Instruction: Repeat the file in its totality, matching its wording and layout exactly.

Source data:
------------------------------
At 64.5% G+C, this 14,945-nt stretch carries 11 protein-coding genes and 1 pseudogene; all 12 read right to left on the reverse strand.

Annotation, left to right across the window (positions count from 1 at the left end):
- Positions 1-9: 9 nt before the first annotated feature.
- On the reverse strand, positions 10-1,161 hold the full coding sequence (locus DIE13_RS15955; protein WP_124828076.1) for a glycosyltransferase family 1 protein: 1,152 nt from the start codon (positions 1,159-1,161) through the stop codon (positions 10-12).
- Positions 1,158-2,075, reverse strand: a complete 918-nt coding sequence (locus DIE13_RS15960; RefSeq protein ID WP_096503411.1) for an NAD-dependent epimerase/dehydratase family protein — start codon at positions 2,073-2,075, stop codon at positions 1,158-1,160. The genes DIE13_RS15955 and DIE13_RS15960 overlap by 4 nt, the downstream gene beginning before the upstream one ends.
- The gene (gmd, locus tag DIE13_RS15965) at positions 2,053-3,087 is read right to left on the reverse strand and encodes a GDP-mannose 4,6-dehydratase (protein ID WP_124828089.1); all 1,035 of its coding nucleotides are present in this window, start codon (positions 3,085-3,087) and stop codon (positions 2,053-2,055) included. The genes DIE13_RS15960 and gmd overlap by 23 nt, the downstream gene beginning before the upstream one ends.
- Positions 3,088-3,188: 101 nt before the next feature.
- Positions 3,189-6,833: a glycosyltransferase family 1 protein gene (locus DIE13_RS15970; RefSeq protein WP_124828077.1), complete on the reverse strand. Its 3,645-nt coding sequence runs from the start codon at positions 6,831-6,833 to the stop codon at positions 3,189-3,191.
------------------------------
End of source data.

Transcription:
At 64.5% G+C, this 14,945-nt stretch carries 11 protein-coding genes and 1 pseudogene; all 12 read right to left on the reverse strand.

Annotation, left to right across the window (positions count from 1 at the left end):
- Positions 1-9: 9 nt before the first annotated feature.
- On the reverse strand, positions 10-1,161 hold the full coding sequence (locus DIE13_RS15955; protein WP_124828076.1) for a glycosyltransferase family 1 protein: 1,152 nt from the start codon (positions 1,159-1,161) through the stop codon (positions 10-12).
- Positions 1,158-2,075, reverse strand: a complete 918-nt coding sequence (locus DIE13_RS15960; RefSeq protein ID WP_096503411.1) for an NAD-dependent epimerase/dehydratase family protein — start codon at positions 2,073-2,075, stop codon at positions 1,158-1,160. The genes DIE13_RS15955 and DIE13_RS15960 overlap by 4 nt, the downstream gene beginning before the upstream one ends.
- The gene (gmd, locus tag DIE13_RS15965) at positions 2,053-3,087 is read right to left on the reverse strand and encodes a GDP-mannose 4,6-dehydratase (protein ID WP_124828089.1); all 1,035 of its coding nucleotides are present in this window, start codon (positions 3,085-3,087) and stop codon (positions 2,053-2,055) included. The genes DIE13_RS15960 and gmd overlap by 23 nt, the downstream gene beginning before the upstream one ends.
- Positions 3,088-3,188: 101 nt before the next feature.
- Positions 3,189-6,833: a glycosyltransferase family 1 protein gene (locus DIE13_RS15970; RefSeq protein WP_124828077.1), complete on the reverse strand. Its 3,645-nt coding sequence runs from the start codon at positions 6,831-6,833 to the stop codon at positions 3,189-3,191.